Rectors are resource people, often encouraging students to seek a counselor or find healthy ways to manage stress. They talk to them about navigating the transition into adulthood, encouraging them to invest in the new relationships they are developing at Notre Dame. They administer a substantial programming budget and steward the physical plant, collaborating with other offices to keep their hall in good shape. No two days are ever the same for Styles. “From working with maintenance professionals to repair the heating system to stopping everything to listen to a student who is anxious about home life, you never know what might come in a given day.”
Rectors try to do this together, all 32 of them. Styles says, “It’s too hard a job to do in isolation. I depend on the community of rectors to keep me sane. Living close to young people is a part of the Holy Cross charism at Notre Dame and sharing life with other professionals who understand that gives you a rich sense of shared mission.” Rectoring is more than a job; it’s a lifestyle.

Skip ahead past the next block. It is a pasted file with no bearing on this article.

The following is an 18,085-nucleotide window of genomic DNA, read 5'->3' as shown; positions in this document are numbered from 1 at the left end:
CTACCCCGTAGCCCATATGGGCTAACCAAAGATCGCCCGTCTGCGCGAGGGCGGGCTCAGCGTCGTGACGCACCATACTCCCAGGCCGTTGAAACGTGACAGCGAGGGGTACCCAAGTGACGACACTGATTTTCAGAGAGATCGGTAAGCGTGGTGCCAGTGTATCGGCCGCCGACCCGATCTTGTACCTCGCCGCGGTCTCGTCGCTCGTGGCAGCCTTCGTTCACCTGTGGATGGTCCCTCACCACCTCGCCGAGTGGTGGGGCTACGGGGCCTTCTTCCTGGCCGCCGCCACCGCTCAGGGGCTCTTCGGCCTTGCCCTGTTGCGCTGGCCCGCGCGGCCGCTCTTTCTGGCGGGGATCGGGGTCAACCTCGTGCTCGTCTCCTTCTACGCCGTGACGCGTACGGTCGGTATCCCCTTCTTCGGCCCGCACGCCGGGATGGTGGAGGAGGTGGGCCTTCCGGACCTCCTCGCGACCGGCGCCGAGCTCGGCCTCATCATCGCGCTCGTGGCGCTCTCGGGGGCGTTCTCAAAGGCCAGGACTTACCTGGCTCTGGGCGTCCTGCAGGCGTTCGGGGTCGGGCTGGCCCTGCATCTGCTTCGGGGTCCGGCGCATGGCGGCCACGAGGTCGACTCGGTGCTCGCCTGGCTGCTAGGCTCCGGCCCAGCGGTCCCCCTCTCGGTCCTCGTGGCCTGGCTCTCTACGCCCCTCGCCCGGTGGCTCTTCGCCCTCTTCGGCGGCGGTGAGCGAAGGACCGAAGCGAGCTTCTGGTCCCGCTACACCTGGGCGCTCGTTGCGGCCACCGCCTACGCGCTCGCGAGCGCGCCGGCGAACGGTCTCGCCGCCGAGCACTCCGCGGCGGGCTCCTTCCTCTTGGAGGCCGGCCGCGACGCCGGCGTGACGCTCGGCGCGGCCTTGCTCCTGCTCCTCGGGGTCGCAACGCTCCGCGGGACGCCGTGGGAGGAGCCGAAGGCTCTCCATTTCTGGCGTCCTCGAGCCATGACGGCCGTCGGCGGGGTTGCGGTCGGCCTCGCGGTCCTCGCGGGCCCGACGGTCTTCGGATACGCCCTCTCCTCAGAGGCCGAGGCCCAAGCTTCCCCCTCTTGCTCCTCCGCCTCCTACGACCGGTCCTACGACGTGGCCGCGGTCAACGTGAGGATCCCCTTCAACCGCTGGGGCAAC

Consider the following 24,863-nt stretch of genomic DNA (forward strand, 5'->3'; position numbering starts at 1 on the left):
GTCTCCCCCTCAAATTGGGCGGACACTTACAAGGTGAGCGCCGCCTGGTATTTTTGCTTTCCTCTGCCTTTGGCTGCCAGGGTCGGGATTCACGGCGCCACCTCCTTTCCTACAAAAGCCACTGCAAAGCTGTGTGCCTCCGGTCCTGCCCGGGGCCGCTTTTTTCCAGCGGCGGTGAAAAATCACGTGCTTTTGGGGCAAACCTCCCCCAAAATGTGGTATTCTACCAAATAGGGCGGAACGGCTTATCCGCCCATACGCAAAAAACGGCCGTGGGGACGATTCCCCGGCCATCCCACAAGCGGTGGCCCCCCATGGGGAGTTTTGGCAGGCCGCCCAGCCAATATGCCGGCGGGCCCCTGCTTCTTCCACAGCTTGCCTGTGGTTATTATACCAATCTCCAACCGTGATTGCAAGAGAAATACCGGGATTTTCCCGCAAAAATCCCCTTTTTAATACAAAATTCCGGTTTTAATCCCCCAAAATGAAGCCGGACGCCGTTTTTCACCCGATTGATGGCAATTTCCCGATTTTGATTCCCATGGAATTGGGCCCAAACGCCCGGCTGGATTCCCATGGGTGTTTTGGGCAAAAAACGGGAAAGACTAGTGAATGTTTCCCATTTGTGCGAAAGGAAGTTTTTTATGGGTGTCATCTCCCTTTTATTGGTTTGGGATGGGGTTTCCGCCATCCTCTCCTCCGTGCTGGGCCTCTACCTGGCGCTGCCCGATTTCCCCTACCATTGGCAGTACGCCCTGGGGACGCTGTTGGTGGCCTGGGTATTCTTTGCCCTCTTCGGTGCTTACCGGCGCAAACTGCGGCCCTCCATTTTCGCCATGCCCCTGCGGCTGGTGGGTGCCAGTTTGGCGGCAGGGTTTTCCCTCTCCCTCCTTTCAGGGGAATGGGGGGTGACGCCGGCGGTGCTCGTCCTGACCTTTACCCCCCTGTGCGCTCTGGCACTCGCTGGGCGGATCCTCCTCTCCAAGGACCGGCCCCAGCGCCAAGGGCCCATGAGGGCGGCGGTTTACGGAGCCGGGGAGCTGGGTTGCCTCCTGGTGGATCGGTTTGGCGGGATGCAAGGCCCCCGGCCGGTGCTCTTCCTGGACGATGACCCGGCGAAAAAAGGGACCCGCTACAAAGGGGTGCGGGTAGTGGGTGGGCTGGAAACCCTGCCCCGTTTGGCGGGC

Nothing is more important, though, than human relationships and engendering a sense of belonging.
“Giving them the tools to see their own sense of vocation, helping them become more rooted. Nothing’s better than seeing the lightbulb moment of a shift in perspective; when you can literally see it on their faces,” he said. “And then observe them becoming builders of community on their own — that’s what’s really important to me.”
In the in-between times, Styles writes, usually for Catholic publications like U.S. Catholic, America Magazine and Notre Dame’s online Church Life Journal. Styles looks to connect the nitty-gritty aspects of life and popular culture to what he calls the “sacramental imagination.” Race and culture, film and music; he’s looking for signs of grace, perhaps especially in the experiences that make human beings wince. He’s even collaborating with his own college friends to write an Afro-futuristic operatic film.
That’s where God lives, Styles said. “Living with young people is always pressing me to look more deeply into the everyday things, looking for God’s grace. They keep me grounded.”
(Photos by Barbara Johnston/University of Notre Dame)